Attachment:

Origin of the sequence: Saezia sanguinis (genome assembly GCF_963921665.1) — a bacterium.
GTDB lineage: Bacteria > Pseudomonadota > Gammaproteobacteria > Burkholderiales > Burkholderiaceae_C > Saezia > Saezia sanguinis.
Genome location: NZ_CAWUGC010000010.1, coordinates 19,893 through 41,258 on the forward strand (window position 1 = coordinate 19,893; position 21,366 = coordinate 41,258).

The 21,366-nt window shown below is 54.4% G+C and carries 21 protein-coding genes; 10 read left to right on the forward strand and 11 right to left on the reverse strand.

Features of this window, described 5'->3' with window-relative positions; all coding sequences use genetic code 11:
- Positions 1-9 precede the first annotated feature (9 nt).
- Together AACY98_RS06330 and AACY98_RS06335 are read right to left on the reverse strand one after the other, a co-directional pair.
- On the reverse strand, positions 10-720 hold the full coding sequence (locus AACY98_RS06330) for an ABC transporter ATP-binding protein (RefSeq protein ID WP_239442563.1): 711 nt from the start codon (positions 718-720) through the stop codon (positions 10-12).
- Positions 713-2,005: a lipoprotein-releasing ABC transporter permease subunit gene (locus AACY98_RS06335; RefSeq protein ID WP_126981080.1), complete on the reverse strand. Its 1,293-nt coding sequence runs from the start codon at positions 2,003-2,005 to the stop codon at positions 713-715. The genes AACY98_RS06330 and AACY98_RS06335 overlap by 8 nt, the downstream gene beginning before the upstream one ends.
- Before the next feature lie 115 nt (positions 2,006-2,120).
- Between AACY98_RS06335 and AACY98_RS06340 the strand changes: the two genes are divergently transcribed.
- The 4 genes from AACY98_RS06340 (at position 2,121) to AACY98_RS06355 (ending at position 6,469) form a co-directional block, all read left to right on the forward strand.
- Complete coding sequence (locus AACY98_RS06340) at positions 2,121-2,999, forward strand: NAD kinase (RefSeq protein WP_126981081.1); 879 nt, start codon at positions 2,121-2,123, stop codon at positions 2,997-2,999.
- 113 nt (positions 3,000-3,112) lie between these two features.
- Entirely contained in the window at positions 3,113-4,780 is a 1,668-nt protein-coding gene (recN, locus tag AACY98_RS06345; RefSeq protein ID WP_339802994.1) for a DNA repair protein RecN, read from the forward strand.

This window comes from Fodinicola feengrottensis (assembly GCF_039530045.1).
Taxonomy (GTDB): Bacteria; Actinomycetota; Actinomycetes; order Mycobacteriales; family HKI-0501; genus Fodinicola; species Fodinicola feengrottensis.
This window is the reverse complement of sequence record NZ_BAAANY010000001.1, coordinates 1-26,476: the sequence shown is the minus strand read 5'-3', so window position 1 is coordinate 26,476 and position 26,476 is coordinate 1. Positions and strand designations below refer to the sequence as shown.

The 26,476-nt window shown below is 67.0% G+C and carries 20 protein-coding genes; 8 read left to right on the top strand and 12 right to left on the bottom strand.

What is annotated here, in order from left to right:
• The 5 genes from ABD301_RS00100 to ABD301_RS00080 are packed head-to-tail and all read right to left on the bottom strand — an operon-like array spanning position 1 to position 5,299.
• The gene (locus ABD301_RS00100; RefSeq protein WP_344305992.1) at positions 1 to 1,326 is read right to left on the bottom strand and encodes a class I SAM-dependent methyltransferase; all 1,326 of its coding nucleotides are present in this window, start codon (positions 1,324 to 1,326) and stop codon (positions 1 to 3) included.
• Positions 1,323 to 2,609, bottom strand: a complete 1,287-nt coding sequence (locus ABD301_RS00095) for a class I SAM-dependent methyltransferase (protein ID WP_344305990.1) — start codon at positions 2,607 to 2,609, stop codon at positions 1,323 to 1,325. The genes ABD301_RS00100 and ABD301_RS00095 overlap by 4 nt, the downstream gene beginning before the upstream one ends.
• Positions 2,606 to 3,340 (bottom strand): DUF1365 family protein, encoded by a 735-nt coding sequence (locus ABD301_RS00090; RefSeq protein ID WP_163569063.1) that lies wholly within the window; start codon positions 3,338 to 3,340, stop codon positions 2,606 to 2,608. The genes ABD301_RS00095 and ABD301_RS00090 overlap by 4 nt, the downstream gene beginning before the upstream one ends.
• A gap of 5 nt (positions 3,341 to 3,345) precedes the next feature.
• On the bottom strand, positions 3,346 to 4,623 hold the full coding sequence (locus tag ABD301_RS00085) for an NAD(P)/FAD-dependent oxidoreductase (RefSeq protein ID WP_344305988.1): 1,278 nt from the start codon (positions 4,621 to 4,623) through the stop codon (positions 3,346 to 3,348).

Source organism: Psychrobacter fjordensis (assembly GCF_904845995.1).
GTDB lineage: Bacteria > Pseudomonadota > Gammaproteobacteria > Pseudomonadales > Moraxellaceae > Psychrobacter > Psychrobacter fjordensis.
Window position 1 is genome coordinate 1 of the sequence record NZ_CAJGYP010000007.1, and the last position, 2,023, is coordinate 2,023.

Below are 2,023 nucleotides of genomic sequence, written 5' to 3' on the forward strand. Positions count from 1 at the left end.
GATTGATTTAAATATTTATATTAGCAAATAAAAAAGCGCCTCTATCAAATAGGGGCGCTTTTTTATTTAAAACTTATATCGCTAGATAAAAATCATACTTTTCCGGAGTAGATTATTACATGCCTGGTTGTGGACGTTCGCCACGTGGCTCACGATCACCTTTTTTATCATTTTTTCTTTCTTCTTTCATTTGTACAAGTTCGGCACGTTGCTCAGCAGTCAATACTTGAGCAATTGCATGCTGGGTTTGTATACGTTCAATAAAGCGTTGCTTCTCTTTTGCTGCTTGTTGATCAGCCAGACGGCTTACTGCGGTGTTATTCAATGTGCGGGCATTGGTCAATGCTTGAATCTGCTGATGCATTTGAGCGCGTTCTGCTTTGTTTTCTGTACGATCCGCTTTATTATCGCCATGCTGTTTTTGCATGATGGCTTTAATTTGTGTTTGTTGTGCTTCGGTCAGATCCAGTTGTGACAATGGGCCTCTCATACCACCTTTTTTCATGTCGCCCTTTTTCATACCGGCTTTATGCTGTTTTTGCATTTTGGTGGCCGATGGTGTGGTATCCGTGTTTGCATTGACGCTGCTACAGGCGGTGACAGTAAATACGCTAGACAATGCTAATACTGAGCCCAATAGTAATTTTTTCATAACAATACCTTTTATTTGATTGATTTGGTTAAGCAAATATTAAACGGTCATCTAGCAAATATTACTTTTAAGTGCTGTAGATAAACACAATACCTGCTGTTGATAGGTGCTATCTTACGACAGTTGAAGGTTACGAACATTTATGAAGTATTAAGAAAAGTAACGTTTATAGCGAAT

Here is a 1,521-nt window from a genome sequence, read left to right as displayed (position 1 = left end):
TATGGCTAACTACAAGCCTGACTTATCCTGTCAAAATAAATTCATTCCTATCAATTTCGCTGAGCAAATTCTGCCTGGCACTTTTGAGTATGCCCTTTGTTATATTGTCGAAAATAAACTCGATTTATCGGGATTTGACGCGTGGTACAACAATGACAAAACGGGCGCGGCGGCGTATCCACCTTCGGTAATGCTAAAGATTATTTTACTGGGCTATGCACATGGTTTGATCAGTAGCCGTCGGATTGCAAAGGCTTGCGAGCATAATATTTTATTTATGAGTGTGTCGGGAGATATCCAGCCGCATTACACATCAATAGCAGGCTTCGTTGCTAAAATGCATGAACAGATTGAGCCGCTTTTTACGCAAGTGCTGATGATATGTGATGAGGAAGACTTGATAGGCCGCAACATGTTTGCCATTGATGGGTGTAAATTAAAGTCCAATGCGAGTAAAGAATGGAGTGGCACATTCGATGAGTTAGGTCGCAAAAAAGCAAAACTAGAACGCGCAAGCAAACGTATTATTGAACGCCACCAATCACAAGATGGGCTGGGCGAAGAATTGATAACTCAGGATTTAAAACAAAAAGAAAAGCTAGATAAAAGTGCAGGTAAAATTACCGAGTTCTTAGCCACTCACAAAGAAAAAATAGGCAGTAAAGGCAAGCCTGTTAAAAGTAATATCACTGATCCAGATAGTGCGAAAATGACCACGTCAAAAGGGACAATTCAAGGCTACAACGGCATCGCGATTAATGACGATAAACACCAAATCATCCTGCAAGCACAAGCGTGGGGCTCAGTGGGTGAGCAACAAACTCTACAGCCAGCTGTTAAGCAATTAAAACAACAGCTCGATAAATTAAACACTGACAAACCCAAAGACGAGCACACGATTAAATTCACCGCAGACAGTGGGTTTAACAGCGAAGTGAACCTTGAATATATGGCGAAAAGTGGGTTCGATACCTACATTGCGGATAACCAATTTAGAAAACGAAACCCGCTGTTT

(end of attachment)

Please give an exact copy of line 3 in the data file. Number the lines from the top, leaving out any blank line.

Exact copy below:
Genome location: NZ_CAWUGC010000010.1, coordinates 19,893 through 41,258 on the forward strand (window position 1 = coordinate 19,893; position 21,366 = coordinate 41,258).